hand. Now he was one of those who seemed to Edward to avoid him most.
The girl appeared to share her father's dislike, or whatever it was,
and Edward could now never meet or speak with hr alonenever could
prevail on her to walk with him, or get her to converse.
She does not care for me, he thought; but the memory of certain
looks and words of hers came to him. She has grown tired, or loves
another. His hands clenched at the possibility. The shadow of his
friends' unkindness fell darkly upon him in his weakness. His strength
had not come back to him since his adventure in the snow, and the
short, severe fever that followed. The holidays were drawing to a
close; he dreaded to go back to the city with the consciousness of this
entanglement with his companions. He dreaded the desolation of his life
amongst the crowd, without love or friendship; he made friends so
slowly, and had always dreaded strangers. He dreaded most of all to go
back to the little house he had hoped to make a home with the woman he
On one day he would breakfast in his room, take his lunch out to eat
alone upon the hillside, dine in silence, without looking up from his
plate, and disappear to his room the moment he left the table. The next
morning he would wake with the strong conviction that he was imagining
grievances, and that it was his own folly that made his friends seem
heartless. So rising, he would go to them with the frankness and
affection with which he always met them, only to meet again the repulse
he could feel; though he neither heard nor saw any sign to mention,
even to himself.
One day he sat with his head upon his hands, alone in the wood. He
was so still that a girl half passed before she became aware of his
presence. At her start of surprise he woke from the sadness of his
dreaming, and looking into her face, saw her wish to pass unnoticed. A
sudden anger seized him; he sprang to his feet and stood in her path,
he caught her dress in his hands as she turned to go back.
You shall not go! he cried, half in anger, half in entreaty, not
till you tell me what all this coldness means.
I am not aware of any coldness, she said, her face flushed and half
turned away. It's later than I thought. I must go back; Father will
You will not go back, he answered, till you tell me what it all
means? Why have my friends turned from me? Why am I sent to Coventry?
What have I done? Alice, he continued, as she tried to face him with a
look of surprise, so badly feigned on her honest face that she blushed
at her own deception, don't pretend not to understand me; be true to
yourselfto me. Tell me what I have done.
Done! she echoed. I don't know that you have done anything wrong;
it's onlyonly it's a matter of feeling.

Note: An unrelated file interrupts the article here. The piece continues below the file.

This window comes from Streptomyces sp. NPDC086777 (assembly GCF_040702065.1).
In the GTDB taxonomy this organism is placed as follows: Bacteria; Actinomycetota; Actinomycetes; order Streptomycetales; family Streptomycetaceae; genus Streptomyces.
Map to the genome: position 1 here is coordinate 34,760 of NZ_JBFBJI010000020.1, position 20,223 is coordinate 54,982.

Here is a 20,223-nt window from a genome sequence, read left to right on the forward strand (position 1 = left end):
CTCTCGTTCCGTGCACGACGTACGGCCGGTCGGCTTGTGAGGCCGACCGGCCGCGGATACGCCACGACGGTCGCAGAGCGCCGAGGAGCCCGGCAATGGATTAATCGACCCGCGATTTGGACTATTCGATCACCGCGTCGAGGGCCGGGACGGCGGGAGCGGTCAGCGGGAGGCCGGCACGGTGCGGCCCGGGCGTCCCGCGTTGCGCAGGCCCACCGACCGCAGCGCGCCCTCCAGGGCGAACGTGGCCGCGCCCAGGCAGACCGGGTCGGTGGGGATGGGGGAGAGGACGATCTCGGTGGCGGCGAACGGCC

A matter of feeling! He caught her hands as she turned to go.
You must tell me, Alice! You know what I hopedyou know what I
meant to ask you. Is it thatthat is keeping you from me? Is it that
you do not care now? You did once, Alice; you did once.
Oh, let me go! she said, half crying. Perhaps that's it; I did
careand I do not care now. Let me go!
He loosed her hands at once, and she went sobbing homeward through
the woods; but he crouched there till darkness came, when he rose and
His friends were deep in a loud discussion when he entered the
smoking-room, which they had all to themselves that evening. They did
not hear the door open till his appearance chilled them all to silence.
It was unusual of late for him to come among them, and the look upon
his face was unusual too. One of the more merciful of them rose to
leave the room, saying he was tired. He knew the snubs that would
follow Edward's arrival, and dreaded having to contribute to them.
But Edward stood against the door and faced the room. There was a
stern purpose in his eyes as they dwelt upon his friends.
Before you go, gentlemen, he said, there is something I have to
say to yousomething you have to answer to me. I have known you all
for yearsyou have all known me. You owe me, I think, for the sake of
our friendshipour past friendship, I expect you would wish to sayan
explanation of your conduct to me lately. He paused. Only one man
Our conduct, Edward? he said awkwardly; what on earth is wrong
with our conduct to you lately?
Edward turned upon him bitterly.
Don't pretend you don't know what I mean, he said; out with it,
some of you! What have I done?
The men moved uneasily. Some one muttered, That is no way to speak.
Edward lowered his voice at the rebuke; he spoke more gently, but held
his position at the door.
No one leaves the room till I know my fault. Why have you thrust me
from you without even the justice of knowing what I have done? If I
cared for your friendship less, I would not trouble you to ask; but you
were my friends, my only companions: if I lose you I shall make no new
affections. Why have you turned against me? The loneliness is
There was silence for a moment, then one man leant forward to strike
a match, and, shielding it with his fingers to keep it alight, he
turned his shoulder to the young man. Edward thought he meant it as a
snub. The truth was, the man was trying to break an awkward silence,
and his movement was only to hide from the gaze he felt fasten on his
You, General! do not turn away from me. For God's sake, what have I
done? The old man knocked the dead ashes from his pipe.
What have you done? He looked round at his companions as if for an
answer. I don't know that you have exactly done anything.
Edward flushed with fresh anger. Out with it! What have I done? He
spoke roughly. Why have you all avoided me?
Have the others avoided you? man looked around him. I did not
know. If I avoided you it was unknown to myselfat least, I did not
know I put my feeling into any expression.
Your feelingwhat feeling?
A young man at the other end of the room leaned forward. He spoke as
though to put an end to the suspense.
If I have shown you any coldness, I apologize, he said slowly. If
I have avoided you, it has been because of a feeling that I I cannot
explainever since you returned from that terrible day on the ice.
YesEdward turned to himit is since that day. What have I done
since that day? The young man flushed. It wasn't since that day, he
said; it was on that day.
He moved uneasily; some one else muttered Yes! on that day; and he
resumed, I don't know if it's the same thing that we all feel since
we heardsince we heard
Go on! Edward cried hoarsely, his face losing its red flush of
anger and growing pale. But I know that with me it's only a certain